You may ask why one would want to breed mealworms. There are many reasons I can think of why some might NOT be curious about breeding mealworms: They are worms! They’re smelly, slimy, icky, squirmy, worms! They can get out and infest my home! Or people that have a bit of experience using these insects might suggest they can easily be purchase them from a local pet store or even cheaper in bulk off the internet.
First, let me dispel the assumptions- they are not smelly, slimy, squirmy, and I don’t think these are icky. Their climbing skills are limited to non slick objects. They are slow moving if you do drop one, you can easily capture it.
Yes, you can order mealworms from a pet store. The Web also sells worms for as little as $12 thousands of! Kind I wish to go through the hassle of breeding them basically if i can purchase them so easily and cheap? Great question.
In the event you raise small reptiles like I really do, or have tiny hatchlings like viper geckos, pictus geckos, or even chameleons, you have to raise your own mealworms! You will find that breeding mealworms provides a great range of sizes perfect for these small reptiles. Young reptiles eat often! You must have a reliable supply of food just the right size for these particular young animals to enable them to grow with a healthy rate. By raising your own, you will possess several sizes available for your animals.
To begin raising your own mealworms begin with about 100 – 200 adult worms. Again, these can be bought with a local pet shop or even from an online company. A note that regular mealworms will metamorphoses to some pupa and then in to the Darkling beetle.
Prepare the bedding employed to keep the worms healthy by using a generic brand of oats as well as a dry baby cereal. The cheaper the better. I personally use the oats as a base for your medium. I like to include the cereal as an additional food source for your young mealworms.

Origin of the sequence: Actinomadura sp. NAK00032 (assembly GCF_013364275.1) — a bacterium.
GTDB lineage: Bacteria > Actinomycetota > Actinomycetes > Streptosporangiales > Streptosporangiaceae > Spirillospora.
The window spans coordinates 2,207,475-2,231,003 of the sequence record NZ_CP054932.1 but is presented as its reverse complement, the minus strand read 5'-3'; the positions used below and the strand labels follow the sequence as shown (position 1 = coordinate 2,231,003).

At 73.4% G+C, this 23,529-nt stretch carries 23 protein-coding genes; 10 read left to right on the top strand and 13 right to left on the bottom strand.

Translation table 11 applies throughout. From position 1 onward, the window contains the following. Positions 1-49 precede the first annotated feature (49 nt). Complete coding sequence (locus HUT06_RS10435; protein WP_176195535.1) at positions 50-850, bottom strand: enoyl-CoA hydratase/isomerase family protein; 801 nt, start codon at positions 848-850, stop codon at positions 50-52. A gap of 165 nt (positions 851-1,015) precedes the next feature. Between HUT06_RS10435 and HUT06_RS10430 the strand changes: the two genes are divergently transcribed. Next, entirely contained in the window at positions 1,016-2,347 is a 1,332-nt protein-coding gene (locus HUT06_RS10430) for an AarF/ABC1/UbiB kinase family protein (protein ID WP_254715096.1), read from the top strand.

Mix the 2 together – 2/3 oats to around 1/3 cereal. You should mix enough to have about an inch or two towards the bottom of the container. This will become the base food from the worms. Additional foods like potatoes, carrots, apples, kale, as well as other greens can be accessible to provide moisture to the worms. The container can be a plastic shoebox, sweater box, or another setup I’ll discuss later.
When the oats & cereal is mixed together, add the mealworms. Add an egg carton top and bottom and also you are ready to go. The worms make use of this egg carton to crawl around on and under. Although mealworms is not going to climb the plastic walls, I position the cartons out of the edges of the box.
Keeping the mealworms in a constant high 70’s low 80’s and you will definitely soon start seeing pupa developing. I have found with all the medium mix described above as well as other foods offered that the worms will not bother the pupa. Some pupa may turn brown and die but a majority of should become beetles. In order to increase the output, you can certainly separate the pupa through the worms.
After a couple of weeks of being a pupa, you will quickly visit a few Darkling beetles appearing underneath the egg cartons. Again, I have not noticed any predation within my groups, even of the softer pupa by the beetles should they be feed well. The beetles are ultimately what you really are striving for in a healthy mealworm colony. They lay the eggs to generate new mealworms. The eggs are very small and it is likely you are going to never discover their whereabouts since they are sticky and can follow the bedding.
Eventually the container will certainly be a combination of substrate, egg cartons, mealworms of varied sizes, maybe some pupa, and definitely beetles. From this slurry of activity you can selectively harvest how big mealworm you would like.
The above technique works well if you want to feed just a couple of animals. In case you have more than a couple of animals, the easiest method to go about starting a non-stop mealworm factory is to use among those plastic filing system found at the krlgof department shop. Setup each bin using a culture and you will be pulling all sizes of mealworms-more than you can ever use.
Within this setup, I have 6 drawers of mealworms going (the middle bin is utilized for vermiculite). I don’t use all the worms this unit produces. I let several bins mature to create pupa, beetles, and in the end more mini-mealworms.
I really hope you are trying this neat approach to provide your animals additional foods. Be considered a bit patient because it does take some time to find out those first micro mealworms.